Analysis of outcome in patients reirradiated for brain metastases

William W. Wong, Steven E. Schild, Timothy E. Sawyer, Edward G. Shaw

Research output: Contribution to journalArticlepeer-review

115 Scopus citations


Purpose: Patients with newly diagnosed brain metastases generally benefit from whole brain radiation therapy (WBRT). However, the role of reirradiation for patients who develop progressive brain metastases has been controversial. This retrospective study examines our experience with reirradiation of patients for progressive brain metastases after an initial course of WBRT. Methods and Materials: From 1975-1993, 2658 patients received WBRT for brain metastases at our institution. Eighty-six patients were subsequently reirradiated for progressive brain metastases. The median age of these patients was 58 (range: 31-81). The most common primary sites were breast and lung. Fifty patients sad metastatic disease at other sites. Most patients had an Eastern Cooperative Oncology Group (ECOG) performance status of 2 (40 patients) or 3 (38 patients). The median dose of the first course of irradiation was 30 Gy (range: 1.5-50.6 Gy). The median dose of the second course of irradiation was 20 Gy (range: 8.0-30.6 Gy). Results: Twenty-three patients (27%) had resolution of neurologic symptoms, 37 patients (43%) had partial improvement of neurologic symptoms, and 25 patients (29%) had either no change or worsened after reirradiation. The median survival following reirradiation was 4 months (range: 0.25-72 months). The majority of patients had no significant toxicity secondary to reirradiation. Five patients had radiographic abnormalities of their brain consistent with radiation-related changes. One patient had symptoms of dementia that was thought to be caused by radiotherapy. Various potential prognostic factors were evaluated for possible associations with survival, including age, sex, primary site, ECOG performance status, RTOG neurologic functional class, absence of extracranial metastases, number of brain metastases, and dose of reirradiation. Absence of extracranial metastasis, solitary brain metastasis, and a retreatment dose > 20 Gy were associated with improved survival in univariate analysis (p = 0.025, 0.033, and 0.061, respectively). The absence of extracranial disease was the only significant factor in multivariate analysis (p = 0.05). Conclusion: The majority of patients in our series had favorable symptomatic responses. Clinically significant complications were minimal. Reirradiation should be offered to patients who develop progressive brain metastases.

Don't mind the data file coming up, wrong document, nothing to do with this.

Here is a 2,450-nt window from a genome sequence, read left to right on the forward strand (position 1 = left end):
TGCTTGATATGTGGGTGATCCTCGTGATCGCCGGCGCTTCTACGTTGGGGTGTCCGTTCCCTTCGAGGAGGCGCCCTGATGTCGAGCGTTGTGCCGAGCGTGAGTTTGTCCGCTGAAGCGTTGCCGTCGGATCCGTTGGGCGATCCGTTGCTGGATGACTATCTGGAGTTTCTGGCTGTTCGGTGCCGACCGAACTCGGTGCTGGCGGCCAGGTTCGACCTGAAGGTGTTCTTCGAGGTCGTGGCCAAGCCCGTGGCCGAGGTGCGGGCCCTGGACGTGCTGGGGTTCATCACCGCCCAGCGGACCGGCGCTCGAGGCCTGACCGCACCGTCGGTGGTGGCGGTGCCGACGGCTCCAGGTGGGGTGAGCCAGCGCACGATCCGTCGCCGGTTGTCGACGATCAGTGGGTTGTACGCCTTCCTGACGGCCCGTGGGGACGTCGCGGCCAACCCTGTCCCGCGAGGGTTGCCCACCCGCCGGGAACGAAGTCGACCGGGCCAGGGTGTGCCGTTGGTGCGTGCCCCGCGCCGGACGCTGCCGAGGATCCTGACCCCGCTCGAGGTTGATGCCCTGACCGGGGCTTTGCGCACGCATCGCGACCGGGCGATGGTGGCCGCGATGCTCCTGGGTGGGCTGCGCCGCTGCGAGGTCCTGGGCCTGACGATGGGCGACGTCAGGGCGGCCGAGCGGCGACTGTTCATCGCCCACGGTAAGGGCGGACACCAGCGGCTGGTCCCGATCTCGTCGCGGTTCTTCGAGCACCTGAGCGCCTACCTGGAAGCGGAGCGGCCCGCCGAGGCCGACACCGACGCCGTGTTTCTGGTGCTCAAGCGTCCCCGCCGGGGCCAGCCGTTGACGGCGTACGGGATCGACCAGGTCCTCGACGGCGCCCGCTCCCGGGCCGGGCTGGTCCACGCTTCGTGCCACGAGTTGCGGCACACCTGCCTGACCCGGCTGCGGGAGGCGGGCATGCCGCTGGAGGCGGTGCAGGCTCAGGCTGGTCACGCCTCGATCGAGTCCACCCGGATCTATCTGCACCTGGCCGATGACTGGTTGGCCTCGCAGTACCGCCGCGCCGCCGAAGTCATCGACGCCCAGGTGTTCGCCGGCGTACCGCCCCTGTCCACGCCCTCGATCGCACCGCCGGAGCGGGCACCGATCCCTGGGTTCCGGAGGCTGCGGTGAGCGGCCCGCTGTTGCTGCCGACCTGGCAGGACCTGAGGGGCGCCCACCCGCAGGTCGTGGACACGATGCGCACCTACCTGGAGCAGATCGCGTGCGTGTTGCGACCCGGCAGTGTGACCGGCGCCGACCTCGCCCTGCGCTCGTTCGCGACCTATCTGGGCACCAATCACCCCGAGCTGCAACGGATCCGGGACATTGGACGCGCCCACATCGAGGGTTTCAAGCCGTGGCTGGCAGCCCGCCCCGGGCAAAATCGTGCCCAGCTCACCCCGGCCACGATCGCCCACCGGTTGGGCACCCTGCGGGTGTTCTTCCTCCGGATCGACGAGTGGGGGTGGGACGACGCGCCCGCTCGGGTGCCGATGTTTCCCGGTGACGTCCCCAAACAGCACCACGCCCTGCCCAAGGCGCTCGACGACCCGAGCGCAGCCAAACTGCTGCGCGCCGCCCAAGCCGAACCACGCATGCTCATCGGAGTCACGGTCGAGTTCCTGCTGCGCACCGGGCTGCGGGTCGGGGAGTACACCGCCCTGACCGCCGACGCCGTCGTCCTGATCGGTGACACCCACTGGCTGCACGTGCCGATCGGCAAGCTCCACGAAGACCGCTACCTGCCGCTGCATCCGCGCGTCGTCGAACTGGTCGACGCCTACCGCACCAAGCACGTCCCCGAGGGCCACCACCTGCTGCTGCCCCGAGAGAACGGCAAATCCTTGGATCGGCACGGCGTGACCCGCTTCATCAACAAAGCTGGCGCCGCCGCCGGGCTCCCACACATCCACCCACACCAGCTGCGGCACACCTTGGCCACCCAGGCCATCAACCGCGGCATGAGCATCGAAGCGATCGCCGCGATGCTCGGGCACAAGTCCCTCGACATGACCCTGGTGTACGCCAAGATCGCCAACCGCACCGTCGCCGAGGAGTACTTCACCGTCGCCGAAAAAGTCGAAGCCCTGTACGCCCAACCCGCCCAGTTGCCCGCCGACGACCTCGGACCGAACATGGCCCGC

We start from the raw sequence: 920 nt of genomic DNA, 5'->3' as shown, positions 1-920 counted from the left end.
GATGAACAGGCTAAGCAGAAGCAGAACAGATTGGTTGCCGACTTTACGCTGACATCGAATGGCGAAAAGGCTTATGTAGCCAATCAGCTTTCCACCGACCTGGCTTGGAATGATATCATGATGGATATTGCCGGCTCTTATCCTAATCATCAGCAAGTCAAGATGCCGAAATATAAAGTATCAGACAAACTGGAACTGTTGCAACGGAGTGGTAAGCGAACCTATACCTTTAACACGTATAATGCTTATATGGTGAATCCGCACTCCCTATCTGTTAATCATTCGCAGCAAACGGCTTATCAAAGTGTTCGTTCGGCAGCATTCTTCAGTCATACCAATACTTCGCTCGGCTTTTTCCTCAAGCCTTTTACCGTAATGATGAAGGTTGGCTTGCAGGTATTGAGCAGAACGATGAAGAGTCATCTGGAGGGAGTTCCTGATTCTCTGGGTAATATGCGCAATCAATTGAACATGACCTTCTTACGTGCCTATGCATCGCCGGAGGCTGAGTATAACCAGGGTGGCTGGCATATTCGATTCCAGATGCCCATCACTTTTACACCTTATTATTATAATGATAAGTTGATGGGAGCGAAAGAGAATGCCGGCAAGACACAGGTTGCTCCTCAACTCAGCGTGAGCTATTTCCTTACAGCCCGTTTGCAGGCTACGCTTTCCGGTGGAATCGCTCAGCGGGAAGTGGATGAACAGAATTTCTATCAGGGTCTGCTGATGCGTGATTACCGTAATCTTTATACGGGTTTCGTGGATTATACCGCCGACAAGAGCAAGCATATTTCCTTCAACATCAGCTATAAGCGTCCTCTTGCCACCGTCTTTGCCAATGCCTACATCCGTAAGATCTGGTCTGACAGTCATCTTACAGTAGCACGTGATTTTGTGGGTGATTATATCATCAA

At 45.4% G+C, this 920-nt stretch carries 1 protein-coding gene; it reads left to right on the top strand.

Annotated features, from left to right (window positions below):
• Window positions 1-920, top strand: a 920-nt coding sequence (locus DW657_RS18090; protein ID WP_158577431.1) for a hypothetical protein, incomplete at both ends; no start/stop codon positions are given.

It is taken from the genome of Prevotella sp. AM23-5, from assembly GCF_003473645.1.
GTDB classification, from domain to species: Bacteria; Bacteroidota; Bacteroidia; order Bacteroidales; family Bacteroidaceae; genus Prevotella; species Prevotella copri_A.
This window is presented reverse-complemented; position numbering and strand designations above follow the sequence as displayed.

Original languageEnglish (US)
Pages (from-to)585-590
Number of pages6
JournalInternational Journal of Radiation Oncology Biology Physics
Issue number3
StatePublished - Feb 1 1996


  • Brain irradiation
  • Brain metastasis
  • Reirradiation

ASJC Scopus subject areas

  • Radiation
  • Oncology
  • Radiology Nuclear Medicine and imaging
  • Cancer Research


Dive into the research topics of 'Analysis of outcome in patients reirradiated for brain metastases'. Together they form a unique fingerprint.

Cite this